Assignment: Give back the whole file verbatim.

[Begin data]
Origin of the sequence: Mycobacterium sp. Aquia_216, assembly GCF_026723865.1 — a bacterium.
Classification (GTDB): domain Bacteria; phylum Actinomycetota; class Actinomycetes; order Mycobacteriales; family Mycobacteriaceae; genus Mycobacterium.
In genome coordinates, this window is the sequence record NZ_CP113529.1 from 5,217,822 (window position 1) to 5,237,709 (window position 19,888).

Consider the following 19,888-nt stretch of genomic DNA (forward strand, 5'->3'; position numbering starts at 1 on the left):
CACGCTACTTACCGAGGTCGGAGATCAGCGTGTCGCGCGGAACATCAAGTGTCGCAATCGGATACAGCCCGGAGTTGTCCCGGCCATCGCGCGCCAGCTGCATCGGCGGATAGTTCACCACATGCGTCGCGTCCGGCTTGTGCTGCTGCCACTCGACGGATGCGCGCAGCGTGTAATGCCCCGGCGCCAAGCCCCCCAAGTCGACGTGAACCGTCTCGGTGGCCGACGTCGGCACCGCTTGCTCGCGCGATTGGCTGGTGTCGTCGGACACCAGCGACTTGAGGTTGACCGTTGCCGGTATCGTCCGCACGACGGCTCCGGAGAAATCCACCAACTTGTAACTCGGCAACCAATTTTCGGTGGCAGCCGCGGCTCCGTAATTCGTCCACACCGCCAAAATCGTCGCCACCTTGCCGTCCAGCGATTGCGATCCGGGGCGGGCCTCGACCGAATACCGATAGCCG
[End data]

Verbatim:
Origin of the sequence: Mycobacterium sp. Aquia_216, assembly GCF_026723865.1 — a bacterium.
Classification (GTDB): domain Bacteria; phylum Actinomycetota; class Actinomycetes; order Mycobacteriales; family Mycobacteriaceae; genus Mycobacterium.
In genome coordinates, this window is the sequence record NZ_CP113529.1 from 5,217,822 (window position 1) to 5,237,709 (window position 19,888).

Consider the following 19,888-nt stretch of genomic DNA (forward strand, 5'->3'; position numbering starts at 1 on the left):
CACGCTACTTACCGAGGTCGGAGATCAGCGTGTCGCGCGGAACATCAAGTGTCGCAATCGGATACAGCCCGGAGTTGTCCCGGCCATCGCGCGCCAGCTGCATCGGCGGATAGTTCACCACATGCGTCGCGTCCGGCTTGTGCTGCTGCCACTCGACGGATGCGCGCAGCGTGTAATGCCCCGGCGCCAAGCCCCCCAAGTCGACGTGAACCGTCTCGGTGGCCGACGTCGGCACCGCTTGCTCGCGCGATTGGCTGGTGTCGTCGGACACCAGCGACTTGAGGTTGACCGTTGCCGGTATCGTCCGCACGACGGCTCCGGAGAAATCCACCAACTTGTAACTCGGCAACCAATTTTCGGTGGCAGCCGCGGCTCCGTAATTCGTCCACACCGCCAAAATCGTCGCCACCTTGCCGTCCAGCGATTGCGATCCGGGGCGGGCCTCGACCGAATACCGATAGCCG